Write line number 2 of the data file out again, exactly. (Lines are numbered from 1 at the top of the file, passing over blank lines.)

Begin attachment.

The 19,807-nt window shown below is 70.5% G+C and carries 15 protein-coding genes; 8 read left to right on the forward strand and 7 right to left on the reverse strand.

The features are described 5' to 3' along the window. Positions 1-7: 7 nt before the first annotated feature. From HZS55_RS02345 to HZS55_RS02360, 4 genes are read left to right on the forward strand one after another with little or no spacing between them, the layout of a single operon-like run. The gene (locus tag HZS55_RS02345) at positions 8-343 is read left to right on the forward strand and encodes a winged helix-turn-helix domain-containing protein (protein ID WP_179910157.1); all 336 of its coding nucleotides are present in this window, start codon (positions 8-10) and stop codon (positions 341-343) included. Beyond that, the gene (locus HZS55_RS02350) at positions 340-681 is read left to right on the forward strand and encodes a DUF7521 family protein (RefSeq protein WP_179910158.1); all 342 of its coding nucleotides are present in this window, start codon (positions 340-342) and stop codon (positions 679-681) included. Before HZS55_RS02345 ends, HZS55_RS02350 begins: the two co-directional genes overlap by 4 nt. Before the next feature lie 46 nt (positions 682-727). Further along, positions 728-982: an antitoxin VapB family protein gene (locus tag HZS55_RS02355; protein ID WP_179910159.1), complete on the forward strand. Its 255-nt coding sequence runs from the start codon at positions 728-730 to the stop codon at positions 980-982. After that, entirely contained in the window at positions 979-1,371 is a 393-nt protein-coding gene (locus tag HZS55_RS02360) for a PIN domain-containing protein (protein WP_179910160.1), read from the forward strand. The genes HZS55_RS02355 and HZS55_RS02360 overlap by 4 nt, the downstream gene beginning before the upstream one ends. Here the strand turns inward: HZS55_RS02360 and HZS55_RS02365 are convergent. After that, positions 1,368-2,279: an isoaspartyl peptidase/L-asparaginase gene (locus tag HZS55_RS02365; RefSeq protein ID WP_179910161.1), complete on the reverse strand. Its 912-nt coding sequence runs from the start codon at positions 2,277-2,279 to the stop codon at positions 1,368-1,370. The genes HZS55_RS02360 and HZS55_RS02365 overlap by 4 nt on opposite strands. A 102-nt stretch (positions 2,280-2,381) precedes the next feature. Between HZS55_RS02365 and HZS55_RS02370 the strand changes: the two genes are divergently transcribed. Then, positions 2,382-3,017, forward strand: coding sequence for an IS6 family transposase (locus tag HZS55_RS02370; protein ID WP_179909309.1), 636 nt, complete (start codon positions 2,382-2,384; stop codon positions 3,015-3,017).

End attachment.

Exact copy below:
The features are described 5' to 3' along the window. Positions 1-7: 7 nt before the first annotated feature. From HZS55_RS02345 to HZS55_RS02360, 4 genes are read left to right on the forward strand one after another with little or no spacing between them, the layout of a single operon-like run. The gene (locus tag HZS55_RS02345) at positions 8-343 is read left to right on the forward strand and encodes a winged helix-turn-helix domain-containing protein (protein ID WP_179910157.1); all 336 of its coding nucleotides are present in this window, start codon (positions 8-10) and stop codon (positions 341-343) included. Beyond that, the gene (locus HZS55_RS02350) at positions 340-681 is read left to right on the forward strand and encodes a DUF7521 family protein (RefSeq protein WP_179910158.1); all 342 of its coding nucleotides are present in this window, start codon (positions 340-342) and stop codon (positions 679-681) included. Before HZS55_RS02345 ends, HZS55_RS02350 begins: the two co-directional genes overlap by 4 nt. Before the next feature lie 46 nt (positions 682-727). Further along, positions 728-982: an antitoxin VapB family protein gene (locus tag HZS55_RS02355; protein ID WP_179910159.1), complete on the forward strand. Its 255-nt coding sequence runs from the start codon at positions 728-730 to the stop codon at positions 980-982. After that, entirely contained in the window at positions 979-1,371 is a 393-nt protein-coding gene (locus tag HZS55_RS02360) for a PIN domain-containing protein (protein WP_179910160.1), read from the forward strand. The genes HZS55_RS02355 and HZS55_RS02360 overlap by 4 nt, the downstream gene beginning before the upstream one ends. Here the strand turns inward: HZS55_RS02360 and HZS55_RS02365 are convergent. After that, positions 1,368-2,279: an isoaspartyl peptidase/L-asparaginase gene (locus tag HZS55_RS02365; RefSeq protein ID WP_179910161.1), complete on the reverse strand. Its 912-nt coding sequence runs from the start codon at positions 2,277-2,279 to the stop codon at positions 1,368-1,370. The genes HZS55_RS02360 and HZS55_RS02365 overlap by 4 nt on opposite strands. A 102-nt stretch (positions 2,280-2,381) precedes the next feature. Between HZS55_RS02365 and HZS55_RS02370 the strand changes: the two genes are divergently transcribed. Then, positions 2,382-3,017, forward strand: coding sequence for an IS6 family transposase (locus tag HZS55_RS02370; protein ID WP_179909309.1), 636 nt, complete (start codon positions 2,382-2,384; stop codon positions 3,015-3,017).